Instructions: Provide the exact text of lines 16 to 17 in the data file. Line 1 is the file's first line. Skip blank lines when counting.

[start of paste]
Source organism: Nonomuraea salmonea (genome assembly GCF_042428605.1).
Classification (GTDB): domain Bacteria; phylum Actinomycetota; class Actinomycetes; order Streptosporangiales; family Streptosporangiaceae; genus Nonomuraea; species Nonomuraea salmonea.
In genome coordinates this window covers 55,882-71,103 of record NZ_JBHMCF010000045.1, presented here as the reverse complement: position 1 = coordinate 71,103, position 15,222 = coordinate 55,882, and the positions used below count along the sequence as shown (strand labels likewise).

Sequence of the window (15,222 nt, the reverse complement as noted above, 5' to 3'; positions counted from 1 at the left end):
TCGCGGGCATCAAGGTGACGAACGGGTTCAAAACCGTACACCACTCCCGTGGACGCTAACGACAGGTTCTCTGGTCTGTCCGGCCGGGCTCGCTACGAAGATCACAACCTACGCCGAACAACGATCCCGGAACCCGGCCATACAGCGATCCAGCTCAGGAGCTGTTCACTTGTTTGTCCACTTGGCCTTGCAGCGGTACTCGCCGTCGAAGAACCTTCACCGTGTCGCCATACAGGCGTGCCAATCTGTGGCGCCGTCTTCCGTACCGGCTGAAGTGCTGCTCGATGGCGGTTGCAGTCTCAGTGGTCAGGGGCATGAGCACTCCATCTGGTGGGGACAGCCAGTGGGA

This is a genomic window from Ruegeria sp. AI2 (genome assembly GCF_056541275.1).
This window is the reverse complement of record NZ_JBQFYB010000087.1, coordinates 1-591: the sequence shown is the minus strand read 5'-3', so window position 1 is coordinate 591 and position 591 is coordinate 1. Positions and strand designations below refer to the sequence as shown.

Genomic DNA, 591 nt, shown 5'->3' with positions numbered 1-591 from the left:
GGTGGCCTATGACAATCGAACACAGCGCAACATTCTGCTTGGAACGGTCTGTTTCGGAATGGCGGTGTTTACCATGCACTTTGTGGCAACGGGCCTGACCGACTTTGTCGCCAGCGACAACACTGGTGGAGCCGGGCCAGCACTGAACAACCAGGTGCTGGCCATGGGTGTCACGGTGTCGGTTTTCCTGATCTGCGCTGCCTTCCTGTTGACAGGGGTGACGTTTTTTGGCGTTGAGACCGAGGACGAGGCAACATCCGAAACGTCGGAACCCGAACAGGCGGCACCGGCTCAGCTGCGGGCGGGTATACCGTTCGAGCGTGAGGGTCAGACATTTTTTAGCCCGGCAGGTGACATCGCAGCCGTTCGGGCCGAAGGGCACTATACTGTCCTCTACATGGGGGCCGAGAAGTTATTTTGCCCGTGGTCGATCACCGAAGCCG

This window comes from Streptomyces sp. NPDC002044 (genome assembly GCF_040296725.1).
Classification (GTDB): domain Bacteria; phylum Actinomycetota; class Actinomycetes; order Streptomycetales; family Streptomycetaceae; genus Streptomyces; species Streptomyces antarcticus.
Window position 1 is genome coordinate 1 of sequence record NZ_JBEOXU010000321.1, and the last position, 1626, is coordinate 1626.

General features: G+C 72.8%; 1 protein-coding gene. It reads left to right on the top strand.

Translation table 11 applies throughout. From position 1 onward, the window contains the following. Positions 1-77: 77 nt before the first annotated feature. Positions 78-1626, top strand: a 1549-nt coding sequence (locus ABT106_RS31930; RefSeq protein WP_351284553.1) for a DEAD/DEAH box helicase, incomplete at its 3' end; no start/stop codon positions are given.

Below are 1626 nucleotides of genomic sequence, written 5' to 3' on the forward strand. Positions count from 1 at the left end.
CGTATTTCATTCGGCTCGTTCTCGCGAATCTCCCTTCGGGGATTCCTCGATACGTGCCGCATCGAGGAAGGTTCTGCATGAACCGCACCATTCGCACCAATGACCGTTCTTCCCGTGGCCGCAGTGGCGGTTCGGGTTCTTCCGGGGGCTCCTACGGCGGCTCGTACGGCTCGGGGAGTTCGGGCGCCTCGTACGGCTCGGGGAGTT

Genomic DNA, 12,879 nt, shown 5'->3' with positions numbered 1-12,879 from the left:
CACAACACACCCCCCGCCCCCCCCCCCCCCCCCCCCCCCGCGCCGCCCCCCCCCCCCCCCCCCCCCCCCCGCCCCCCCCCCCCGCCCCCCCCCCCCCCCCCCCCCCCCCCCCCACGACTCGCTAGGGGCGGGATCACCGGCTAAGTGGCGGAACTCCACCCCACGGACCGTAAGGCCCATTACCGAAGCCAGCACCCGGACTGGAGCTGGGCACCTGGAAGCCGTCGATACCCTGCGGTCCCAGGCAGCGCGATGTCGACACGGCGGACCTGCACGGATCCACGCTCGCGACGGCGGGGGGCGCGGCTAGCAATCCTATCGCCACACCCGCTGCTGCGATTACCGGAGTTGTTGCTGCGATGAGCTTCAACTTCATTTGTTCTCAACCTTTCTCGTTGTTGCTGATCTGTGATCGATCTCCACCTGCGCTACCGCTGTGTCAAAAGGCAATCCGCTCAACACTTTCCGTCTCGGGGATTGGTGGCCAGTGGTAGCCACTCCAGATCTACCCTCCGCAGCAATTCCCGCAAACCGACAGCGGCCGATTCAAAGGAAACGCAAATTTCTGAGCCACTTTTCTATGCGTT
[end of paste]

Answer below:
CGTATTTCATTCGGCTCGTTCTCGCGAATCTCCCTTCGGGGATTCCTCGATACGTGCCGCATCGAGGAAGGTTCTGCATGAACCGCACCATTCGCACCAATGACCGTTCTTCCCGTGGCCGCAGTGGCGGTTCGGGTTCTTCCGGGGGCTCCTACGGCGGCTCGTACGGCTCGGGGAGTTCGGGCGCCTCGTACGGCTCGGGGAGTT

Genomic DNA, 12,879 nt, shown 5'->3' with positions numbered 1-12,879 from the left: